Oven provides chance for space baking — Sure to rise

Oven provides chance for space baking — Sure to rise

As a part of their next experiment, astronauts will be baking cookies in a specially-developed zero-gravity oven, called the Zero-G kitchen which examines heat transfer properties and the process of baking food in microgravity.

To celebrate the 19th anniversary of the arrival of the first crew to live aboard the International Space Station, NASA has sent a Northrop Grumman Cygnus resupply spacecraft to the outer space outpost to aid in research for long-term space missions, the agency reported in a press release on Saturday.

A cargo craft containing the specially-designed "space oven" and baking ingredients took off from the U.S. state of Virginia on Saturday.

On its website, Nasa said the oven may provide the opportunity for an increased variety in flavour and nutrition of food for crew members.

The Zero-G Oven works much like the electric toaster in many people's homes.

The Cygnus capsule has onboard a variety of other "toys" for the members of the International Space Station to play with, including vehicle parts, and an anti-radiation vest. They will be chocolate chip space cookies!

The Cygnus also brought equipment needed for four and possibly five upcoming spacewalks to fix a $2 billion cosmic ray detector that is searching for clues about the nature of unseen dark matter, antimatter and the mysterious dark energy speeding up the expansion of the universe.

The shipment, weighing about 3700kg, is expected to reach the ISS on Tuesday (NZ time).

Flight controllers at the Johnson Space Center in Houston then took over arm operations and remotely pulled the Cygnus in for berthing at the Earth-facing port of the station's central Unity module, locking it in place with 16 motorized bolts.

When Cygnus, dubbed the S.S. Alan Bean, arrives at the space station on Monday, November 4, Expedition 61 astronauts Jessica Meir and Christina Koch of NASA will use the space station's robotic arm to capture Cygnus, and NASA's Andrew Morgan will monitor telemetry.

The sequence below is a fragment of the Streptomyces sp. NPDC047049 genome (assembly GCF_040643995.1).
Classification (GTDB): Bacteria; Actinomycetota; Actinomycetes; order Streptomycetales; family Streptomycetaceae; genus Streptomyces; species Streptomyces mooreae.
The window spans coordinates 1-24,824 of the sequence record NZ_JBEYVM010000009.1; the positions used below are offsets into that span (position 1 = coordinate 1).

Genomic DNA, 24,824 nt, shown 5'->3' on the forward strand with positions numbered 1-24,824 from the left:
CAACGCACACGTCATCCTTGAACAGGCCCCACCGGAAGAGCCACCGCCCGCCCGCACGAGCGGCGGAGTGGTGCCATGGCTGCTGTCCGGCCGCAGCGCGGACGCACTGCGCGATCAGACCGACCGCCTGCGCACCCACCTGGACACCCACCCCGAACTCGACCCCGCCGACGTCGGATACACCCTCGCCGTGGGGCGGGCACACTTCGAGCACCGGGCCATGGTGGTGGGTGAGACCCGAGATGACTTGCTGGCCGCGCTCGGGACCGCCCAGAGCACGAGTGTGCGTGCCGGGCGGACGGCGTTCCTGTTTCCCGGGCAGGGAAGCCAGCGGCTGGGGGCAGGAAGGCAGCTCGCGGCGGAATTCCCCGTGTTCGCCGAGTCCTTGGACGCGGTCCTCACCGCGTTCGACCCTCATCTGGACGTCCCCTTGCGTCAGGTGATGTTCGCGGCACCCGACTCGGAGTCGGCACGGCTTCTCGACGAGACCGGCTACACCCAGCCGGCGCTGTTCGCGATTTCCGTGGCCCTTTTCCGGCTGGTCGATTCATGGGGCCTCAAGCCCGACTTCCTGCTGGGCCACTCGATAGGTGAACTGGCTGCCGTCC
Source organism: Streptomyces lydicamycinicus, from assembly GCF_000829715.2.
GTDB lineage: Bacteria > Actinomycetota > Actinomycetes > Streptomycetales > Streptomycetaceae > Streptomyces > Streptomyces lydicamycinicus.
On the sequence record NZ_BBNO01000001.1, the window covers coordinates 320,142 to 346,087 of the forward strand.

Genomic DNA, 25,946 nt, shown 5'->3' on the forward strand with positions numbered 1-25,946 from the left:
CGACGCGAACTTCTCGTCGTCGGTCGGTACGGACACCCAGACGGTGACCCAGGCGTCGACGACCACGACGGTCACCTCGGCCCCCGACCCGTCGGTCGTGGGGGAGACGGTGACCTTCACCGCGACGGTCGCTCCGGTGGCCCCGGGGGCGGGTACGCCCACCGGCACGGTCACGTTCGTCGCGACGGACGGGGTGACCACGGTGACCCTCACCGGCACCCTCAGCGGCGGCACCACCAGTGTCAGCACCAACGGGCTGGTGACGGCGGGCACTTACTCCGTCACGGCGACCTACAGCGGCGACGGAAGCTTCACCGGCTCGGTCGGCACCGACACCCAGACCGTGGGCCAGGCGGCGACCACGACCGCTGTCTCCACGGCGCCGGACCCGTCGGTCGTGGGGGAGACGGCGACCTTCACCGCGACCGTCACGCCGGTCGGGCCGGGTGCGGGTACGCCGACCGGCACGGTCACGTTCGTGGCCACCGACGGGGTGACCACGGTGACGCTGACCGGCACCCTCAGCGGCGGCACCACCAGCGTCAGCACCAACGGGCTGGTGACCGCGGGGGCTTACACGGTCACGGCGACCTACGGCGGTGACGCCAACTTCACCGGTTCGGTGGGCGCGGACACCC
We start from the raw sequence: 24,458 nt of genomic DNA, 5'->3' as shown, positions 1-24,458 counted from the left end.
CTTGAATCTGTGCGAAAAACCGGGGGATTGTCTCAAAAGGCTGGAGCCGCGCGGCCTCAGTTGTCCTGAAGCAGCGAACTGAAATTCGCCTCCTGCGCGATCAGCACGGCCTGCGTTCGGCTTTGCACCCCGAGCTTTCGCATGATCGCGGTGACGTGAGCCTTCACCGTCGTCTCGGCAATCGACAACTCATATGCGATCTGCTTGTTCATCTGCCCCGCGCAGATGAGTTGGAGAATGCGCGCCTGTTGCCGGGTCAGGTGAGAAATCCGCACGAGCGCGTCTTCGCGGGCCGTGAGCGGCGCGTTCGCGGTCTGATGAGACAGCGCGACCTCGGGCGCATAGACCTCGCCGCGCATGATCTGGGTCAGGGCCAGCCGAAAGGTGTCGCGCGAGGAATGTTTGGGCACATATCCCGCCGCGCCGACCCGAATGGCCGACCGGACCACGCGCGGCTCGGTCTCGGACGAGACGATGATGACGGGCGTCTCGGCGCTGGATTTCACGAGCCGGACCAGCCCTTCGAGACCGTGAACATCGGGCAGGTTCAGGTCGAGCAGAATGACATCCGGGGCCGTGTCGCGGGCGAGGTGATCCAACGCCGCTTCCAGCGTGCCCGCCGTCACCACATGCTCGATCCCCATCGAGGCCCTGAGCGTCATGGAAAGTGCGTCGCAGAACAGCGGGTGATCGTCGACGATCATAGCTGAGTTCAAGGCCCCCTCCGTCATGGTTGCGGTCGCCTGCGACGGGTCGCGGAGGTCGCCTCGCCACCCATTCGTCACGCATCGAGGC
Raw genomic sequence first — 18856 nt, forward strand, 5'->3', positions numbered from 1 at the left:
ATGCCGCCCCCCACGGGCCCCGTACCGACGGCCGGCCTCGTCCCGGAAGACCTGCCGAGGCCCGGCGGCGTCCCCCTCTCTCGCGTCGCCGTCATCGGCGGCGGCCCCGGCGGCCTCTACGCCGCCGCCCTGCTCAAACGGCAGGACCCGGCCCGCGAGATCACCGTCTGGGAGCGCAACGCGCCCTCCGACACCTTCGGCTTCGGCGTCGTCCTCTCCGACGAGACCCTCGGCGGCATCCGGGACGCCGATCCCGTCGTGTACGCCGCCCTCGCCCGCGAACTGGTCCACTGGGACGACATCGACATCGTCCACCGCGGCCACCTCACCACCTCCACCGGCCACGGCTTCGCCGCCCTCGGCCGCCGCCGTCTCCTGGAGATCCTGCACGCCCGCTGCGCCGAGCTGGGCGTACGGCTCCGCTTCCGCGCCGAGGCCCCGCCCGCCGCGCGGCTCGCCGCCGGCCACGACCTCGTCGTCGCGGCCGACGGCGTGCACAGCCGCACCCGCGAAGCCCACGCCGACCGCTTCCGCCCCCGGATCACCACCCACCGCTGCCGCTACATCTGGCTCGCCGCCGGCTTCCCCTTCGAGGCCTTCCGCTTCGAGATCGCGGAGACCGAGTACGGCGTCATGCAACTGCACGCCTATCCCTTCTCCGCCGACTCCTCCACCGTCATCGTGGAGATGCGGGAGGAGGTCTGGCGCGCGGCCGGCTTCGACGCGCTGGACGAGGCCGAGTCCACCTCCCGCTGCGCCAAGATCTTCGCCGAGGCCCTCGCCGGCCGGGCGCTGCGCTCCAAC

Latest news

Tesla Now Detects Traffic Cones to Provide a Safer Trip
If Navigate on Autopilot is present and enabled, equipped cars are able to suggest or even make a lane change as necessary. Strangely enough, it isn't able to detect cones that are used to close off lanes for safety or traffic management reasons.

Catherine Deneuve Hospitalized in Paris After Minor Stroke
Known for her archetypal French beauty and her versatility, Deneuve has been the country's top movie star since the 1960s. According to Variety , there are conflicting reports as to the seriousness of the legendary French actress' condition.

Kate Middleton 'enjoyed secret visit to pub to meet fellow parents'
When the Princess of Wales was alive, she was known for letting her boys, Prince William and Prince Harry , lead normal-ish lives. She proved to everyone that royals could be great parents too, despite their hectic schedule and unending obligations.

Disinformation seen as growing threats to democracy: Watchdog
According to Freedom House, of these 16, Iceland became the "world's best protector of internet freedom ". Disinformation was again prevalent around major political events, spread increasingly by domestic actors.

Ex-MI5 head backs calls for publication of report on Russian meddling
Addressing the Lords, Howe said: "The length of time the government has had this report is not at all unusual". Johnson's minority government could be voted out of office if it fails to win an all-out majority.

Other news